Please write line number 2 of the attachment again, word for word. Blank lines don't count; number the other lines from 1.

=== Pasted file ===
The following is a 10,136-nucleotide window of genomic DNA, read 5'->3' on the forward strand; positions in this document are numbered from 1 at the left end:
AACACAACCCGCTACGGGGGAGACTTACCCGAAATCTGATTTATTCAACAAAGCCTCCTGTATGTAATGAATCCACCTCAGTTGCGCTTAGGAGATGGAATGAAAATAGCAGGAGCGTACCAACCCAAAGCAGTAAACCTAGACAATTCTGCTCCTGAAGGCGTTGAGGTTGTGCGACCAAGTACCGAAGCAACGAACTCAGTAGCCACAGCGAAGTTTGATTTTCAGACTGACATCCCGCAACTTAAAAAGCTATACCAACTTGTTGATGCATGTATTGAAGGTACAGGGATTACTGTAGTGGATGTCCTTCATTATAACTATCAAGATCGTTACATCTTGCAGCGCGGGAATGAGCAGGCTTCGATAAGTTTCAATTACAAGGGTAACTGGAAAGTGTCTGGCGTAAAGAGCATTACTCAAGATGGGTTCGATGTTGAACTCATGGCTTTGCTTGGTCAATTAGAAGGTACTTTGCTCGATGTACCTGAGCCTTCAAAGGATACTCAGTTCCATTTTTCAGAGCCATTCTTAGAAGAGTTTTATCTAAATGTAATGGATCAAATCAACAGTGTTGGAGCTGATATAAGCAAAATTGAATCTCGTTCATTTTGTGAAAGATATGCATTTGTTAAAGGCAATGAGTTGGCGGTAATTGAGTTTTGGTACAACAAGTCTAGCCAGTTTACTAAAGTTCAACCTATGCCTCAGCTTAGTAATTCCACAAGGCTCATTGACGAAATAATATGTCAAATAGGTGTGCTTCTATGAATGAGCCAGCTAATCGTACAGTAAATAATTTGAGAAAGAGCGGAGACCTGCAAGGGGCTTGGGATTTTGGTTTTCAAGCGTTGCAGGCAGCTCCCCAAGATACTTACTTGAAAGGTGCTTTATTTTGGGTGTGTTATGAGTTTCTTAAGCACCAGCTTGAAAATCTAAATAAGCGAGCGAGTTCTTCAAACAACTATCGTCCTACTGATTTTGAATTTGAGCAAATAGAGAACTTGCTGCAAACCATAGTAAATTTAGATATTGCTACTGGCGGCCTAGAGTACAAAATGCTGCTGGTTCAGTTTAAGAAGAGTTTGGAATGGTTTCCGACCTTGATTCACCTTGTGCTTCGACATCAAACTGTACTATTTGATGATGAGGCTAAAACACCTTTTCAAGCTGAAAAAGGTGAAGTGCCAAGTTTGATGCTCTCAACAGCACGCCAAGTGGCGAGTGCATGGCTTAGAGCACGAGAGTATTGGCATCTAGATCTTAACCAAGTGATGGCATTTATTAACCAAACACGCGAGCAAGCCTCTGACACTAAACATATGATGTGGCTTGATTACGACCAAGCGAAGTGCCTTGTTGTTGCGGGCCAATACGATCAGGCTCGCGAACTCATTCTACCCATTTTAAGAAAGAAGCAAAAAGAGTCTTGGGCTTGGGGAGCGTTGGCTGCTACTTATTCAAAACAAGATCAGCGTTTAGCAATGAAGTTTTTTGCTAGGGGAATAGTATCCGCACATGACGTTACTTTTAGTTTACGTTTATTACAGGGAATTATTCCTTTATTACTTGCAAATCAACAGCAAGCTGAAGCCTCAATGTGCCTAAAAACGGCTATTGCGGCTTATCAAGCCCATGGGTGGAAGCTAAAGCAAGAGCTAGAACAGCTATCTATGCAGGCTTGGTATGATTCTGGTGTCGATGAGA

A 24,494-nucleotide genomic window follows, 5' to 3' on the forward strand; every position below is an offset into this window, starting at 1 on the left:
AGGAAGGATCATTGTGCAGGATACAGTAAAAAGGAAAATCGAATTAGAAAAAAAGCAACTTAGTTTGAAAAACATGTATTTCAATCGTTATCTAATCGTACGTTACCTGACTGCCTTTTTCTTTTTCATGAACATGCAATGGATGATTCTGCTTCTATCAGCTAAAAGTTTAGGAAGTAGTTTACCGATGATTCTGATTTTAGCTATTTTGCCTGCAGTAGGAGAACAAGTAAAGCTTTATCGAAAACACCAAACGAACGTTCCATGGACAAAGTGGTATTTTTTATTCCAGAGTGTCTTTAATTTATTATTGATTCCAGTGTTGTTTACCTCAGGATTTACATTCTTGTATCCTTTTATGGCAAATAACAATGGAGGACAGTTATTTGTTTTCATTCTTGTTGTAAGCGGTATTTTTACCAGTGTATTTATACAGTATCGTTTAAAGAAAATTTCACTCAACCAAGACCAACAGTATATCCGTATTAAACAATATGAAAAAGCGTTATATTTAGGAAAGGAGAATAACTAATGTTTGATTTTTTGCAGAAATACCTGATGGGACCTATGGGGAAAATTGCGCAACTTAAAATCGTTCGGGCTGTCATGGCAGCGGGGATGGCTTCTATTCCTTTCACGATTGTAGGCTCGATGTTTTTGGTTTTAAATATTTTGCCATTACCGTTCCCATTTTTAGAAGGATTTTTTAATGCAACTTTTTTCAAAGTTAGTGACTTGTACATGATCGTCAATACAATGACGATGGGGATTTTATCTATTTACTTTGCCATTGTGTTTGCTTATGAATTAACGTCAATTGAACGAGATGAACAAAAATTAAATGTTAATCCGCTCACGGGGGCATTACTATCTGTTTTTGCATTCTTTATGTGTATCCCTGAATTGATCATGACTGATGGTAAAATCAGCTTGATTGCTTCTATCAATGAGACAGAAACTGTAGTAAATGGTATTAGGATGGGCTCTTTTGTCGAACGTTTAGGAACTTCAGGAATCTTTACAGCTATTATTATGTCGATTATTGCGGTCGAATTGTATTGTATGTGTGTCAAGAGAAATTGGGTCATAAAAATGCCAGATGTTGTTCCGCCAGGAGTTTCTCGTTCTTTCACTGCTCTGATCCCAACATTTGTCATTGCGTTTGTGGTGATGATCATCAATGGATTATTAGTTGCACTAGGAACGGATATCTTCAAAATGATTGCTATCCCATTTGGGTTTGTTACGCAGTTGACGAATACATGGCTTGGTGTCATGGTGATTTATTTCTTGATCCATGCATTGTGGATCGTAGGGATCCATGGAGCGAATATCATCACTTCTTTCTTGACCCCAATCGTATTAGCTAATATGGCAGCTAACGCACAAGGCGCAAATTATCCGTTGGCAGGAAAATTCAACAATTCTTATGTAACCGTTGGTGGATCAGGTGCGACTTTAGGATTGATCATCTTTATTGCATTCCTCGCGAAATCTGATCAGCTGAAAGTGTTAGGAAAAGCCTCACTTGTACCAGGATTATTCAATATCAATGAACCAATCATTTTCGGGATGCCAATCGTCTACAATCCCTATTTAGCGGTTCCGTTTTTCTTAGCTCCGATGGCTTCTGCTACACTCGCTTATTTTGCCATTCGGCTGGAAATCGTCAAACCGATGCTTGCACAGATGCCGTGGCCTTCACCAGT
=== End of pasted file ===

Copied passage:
AACACAACCCGCTACGGGGGAGACTTACCCGAAATCTGATTTATTCAACAAAGCCTCCTGTATGTAATGAATCCACCTCAGTTGCGCTTAGGAGATGGAATGAAAATAGCAGGAGCGTACCAACCCAAAGCAGTAAACCTAGACAATTCTGCTCCTGAAGGCGTTGAGGTTGTGCGACCAAGTACCGAAGCAACGAACTCAGTAGCCACAGCGAAGTTTGATTTTCAGACTGACATCCCGCAACTTAAAAAGCTATACCAACTTGTTGATGCATGTATTGAAGGTACAGGGATTACTGTAGTGGATGTCCTTCATTATAACTATCAAGATCGTTACATCTTGCAGCGCGGGAATGAGCAGGCTTCGATAAGTTTCAATTACAAGGGTAACTGGAAAGTGTCTGGCGTAAAGAGCATTACTCAAGATGGGTTCGATGTTGAACTCATGGCTTTGCTTGGTCAATTAGAAGGTACTTTGCTCGATGTACCTGAGCCTTCAAAGGATACTCAGTTCCATTTTTCAGAGCCATTCTTAGAAGAGTTTTATCTAAATGTAATGGATCAAATCAACAGTGTTGGAGCTGATATAAGCAAAATTGAATCTCGTTCATTTTGTGAAAGATATGCATTTGTTAAAGGCAATGAGTTGGCGGTAATTGAGTTTTGGTACAACAAGTCTAGCCAGTTTACTAAAGTTCAACCTATGCCTCAGCTTAGTAATTCCACAAGGCTCATTGACGAAATAATATGTCAAATAGGTGTGCTTCTATGAATGAGCCAGCTAATCGTACAGTAAATAATTTGAGAAAGAGCGGAGACCTGCAAGGGGCTTGGGATTTTGGTTTTCAAGCGTTGCAGGCAGCTCCCCAAGATACTTACTTGAAAGGTGCTTTATTTTGGGTGTGTTATGAGTTTCTTAAGCACCAGCTTGAAAATCTAAATAAGCGAGCGAGTTCTTCAAACAACTATCGTCCTACTGATTTTGAATTTGAGCAAATAGAGAACTTGCTGCAAACCATAGTAAATTTAGATATTGCTACTGGCGGCCTAGAGTACAAAATGCTGCTGGTTCAGTTTAAGAAGAGTTTGGAATGGTTTCCGACCTTGATTCACCTTGTGCTTCGACATCAAACTGTACTATTTGATGATGAGGCTAAAACACCTTTTCAAGCTGAAAAAGGTGAAGTGCCAAGTTTGATGCTCTCAACAGCACGCCAAGTGGCGAGTGCATGGCTTAGAGCACGAGAGTATTGGCATCTAGATCTTAACCAAGTGATGGCATTTATTAACCAAACACGCGAGCAAGCCTCTGACACTAAACATATGATGTGGCTTGATTACGACCAAGCGAAGTGCCTTGTTGTTGCGGGCCAATACGATCAGGCTCGCGAACTCATTCTACCCATTTTAAGAAAGAAGCAAAAAGAGTCTTGGGCTTGGGGAGCGTTGGCTGCTACTTATTCAAAACAAGATCAGCGTTTAGCAATGAAGTTTTTTGCTAGGGGAATAGTATCCGCACATGACGTTACTTTTAGTTTACGTTTATTACAGGGAATTATTCCTTTATTACTTGCAAATCAACAGCAAGCTGAAGCCTCAATGTGCCTAAAAACGGCTATTGCGGCTTATCAAGCCCATGGGTGGAAGCTAAAGCAAGAGCTAGAACAGCTATCTATGCAGGCTTGGTATGATTCTGGTGTCGATGAGA